Civilization VI: Rise and Fall - Lautaro Leads The Mapuche

Imagine leading a rebellion against an invading force – as a teenager, no less – then remaining a rallying symbol for your people hundreds of years after the fact. Lautaro, revered among the people of Chile as the Toqui (a war chief or literally translated, “axe-bearer”), defied Spanish Conquistadors, escaped enslavement and cemented his legacy while facing overwhelming odds.

Long before his first encounters with the Spanish (who had trouble pronouncing the native tongue) Lautaro was actually known as Leftraru, or "Swift Hawk" in the Mapuche language. Lautaro lead a relatively quiet early life until the Spanish aggressively colonized Chile at the expense of the indigenous people. With every Spanish fort built, Mapuche territory got pushed further. Eventually, the local populace started pushing back. Lautaro, the son of a Mapuche chief, was captured by the Spanish.

Managing to escape roughly three years later, Lautaro finally did return to the Mapuche.  A council of war declared that Lautaro would serve as vice-Toqui to a powerful warrior known as Caupolican and together, they led an assault on the Spanish forts scattered across their territory.

Today, Lautaro is among the most famous military leaders in Chilean history, considered by many to be the nation's first true General in light of his battlefield tactics. The overwhelming forces of the Spanish did little to slow Lautaro's determination, and his efforts spurred a period of resistance that lasted for nearly three centuries after his passing.


The 16th Century brought a Spanish invasion to what is now southern Chile. It also brought horses, which the Mapuche were unfamiliar with before encountering the conquistadors. Their presence on the battlefield forced the Mapuche to adjust their tactics. Partly due to Lautaro’s time enslaved to the Spanish, the Mapuche quickly learned how to use horses, turning one of the greatest Spanish advantages against them. The mounted malón raiders—so named for their retributive attacks on invaders—would launch quick raids to harass an enemy, before leading a responding enemy into an ambush. As a result, this unique Renaissance Era unit gets combat bonuses when fighting near friendly territory and pillaging costs less movement.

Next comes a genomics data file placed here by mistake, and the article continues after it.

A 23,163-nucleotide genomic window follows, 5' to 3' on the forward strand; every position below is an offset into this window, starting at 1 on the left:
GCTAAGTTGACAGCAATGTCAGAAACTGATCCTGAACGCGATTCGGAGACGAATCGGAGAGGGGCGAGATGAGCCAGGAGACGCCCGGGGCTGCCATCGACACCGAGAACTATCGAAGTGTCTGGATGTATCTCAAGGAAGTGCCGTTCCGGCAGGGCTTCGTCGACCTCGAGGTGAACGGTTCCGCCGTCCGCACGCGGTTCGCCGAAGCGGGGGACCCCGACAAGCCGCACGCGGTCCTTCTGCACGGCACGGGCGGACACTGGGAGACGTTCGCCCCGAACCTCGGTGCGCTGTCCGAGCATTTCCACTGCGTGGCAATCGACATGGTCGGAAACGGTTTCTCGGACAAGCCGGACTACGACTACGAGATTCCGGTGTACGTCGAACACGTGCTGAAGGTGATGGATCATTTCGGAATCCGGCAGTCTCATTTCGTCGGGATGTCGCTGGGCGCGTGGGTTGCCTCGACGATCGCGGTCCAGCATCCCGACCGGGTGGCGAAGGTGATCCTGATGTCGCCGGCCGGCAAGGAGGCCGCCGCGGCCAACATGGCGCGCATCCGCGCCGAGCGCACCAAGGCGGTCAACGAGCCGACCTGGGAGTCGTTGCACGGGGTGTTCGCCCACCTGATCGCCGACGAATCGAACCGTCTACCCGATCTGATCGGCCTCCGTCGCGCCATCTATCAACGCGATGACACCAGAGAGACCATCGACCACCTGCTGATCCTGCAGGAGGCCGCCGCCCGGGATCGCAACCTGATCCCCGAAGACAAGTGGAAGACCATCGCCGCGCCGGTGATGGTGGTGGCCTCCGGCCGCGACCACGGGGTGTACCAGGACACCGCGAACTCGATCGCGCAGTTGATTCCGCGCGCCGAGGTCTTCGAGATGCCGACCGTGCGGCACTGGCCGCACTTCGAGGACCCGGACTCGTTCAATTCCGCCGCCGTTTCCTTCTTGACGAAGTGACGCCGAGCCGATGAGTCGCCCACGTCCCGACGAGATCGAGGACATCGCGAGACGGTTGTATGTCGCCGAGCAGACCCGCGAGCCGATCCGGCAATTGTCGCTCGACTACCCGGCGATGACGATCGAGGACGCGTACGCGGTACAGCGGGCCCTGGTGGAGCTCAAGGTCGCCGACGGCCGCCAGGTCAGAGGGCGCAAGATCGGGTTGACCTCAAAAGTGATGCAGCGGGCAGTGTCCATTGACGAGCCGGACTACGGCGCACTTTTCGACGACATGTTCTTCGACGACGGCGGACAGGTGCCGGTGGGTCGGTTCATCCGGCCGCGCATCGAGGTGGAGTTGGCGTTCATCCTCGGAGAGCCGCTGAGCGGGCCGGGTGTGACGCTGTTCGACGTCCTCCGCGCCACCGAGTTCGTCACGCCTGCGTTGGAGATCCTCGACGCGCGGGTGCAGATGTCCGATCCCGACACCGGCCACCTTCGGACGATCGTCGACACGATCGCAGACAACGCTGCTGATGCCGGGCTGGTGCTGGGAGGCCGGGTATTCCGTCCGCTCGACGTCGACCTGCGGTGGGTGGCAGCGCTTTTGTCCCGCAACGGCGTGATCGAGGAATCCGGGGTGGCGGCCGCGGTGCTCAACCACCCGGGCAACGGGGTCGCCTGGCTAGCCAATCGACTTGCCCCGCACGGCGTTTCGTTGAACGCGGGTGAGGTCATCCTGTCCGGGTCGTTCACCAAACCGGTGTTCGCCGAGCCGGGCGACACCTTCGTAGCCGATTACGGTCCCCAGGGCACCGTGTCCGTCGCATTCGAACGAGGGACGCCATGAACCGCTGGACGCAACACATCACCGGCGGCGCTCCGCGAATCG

The Mapuche erected great wooden tombstones to remember their dead. These chemamull are carved from a single log and placed beside a person’s tomb. These “people of wood” stand as tall as a person, crafted as recognizably male or female figures with arms crossed over their bodies.


The Mapuche built these wooden statues to protect the spirits of their loved ones. They believed each statue guarded its tomb and helped to reunite a spirit with its ancestors. Not only do these structures provide culture equal to 75% of a tile’s appeal, later in the game, the Mapuche benefit from a tourism boon thanks to chemamull.


True to his name, Lautaro (originally “Leftraru” in Mapuche which translates to “Swift Hawk”) found ways to probe and exploit weaknesses in the Spanish Conquistadors’ cavalry. As such, defeating an enemy unit in their own territory decreases the Loyalty of the owning city.


As a war chief, Lautaro successfully took the fight to a superior force by rallying the Mapuche people. You’ll get a bonus while combatting civilizations already in a Golden Age. All units trained in cities with an established Governor gain more experience in combat.

Lautaro is one of the nine new leaders coming with Civilization VI: Rise and Fall when the expansion releases on February 8, 2018.

Follow the conversation on social media by using the hashtag #OneMoreTurn, and be sure to follow the Civilization franchise on social media to keep up to date with the latest news and information on Sid Meier’s Civilization VI.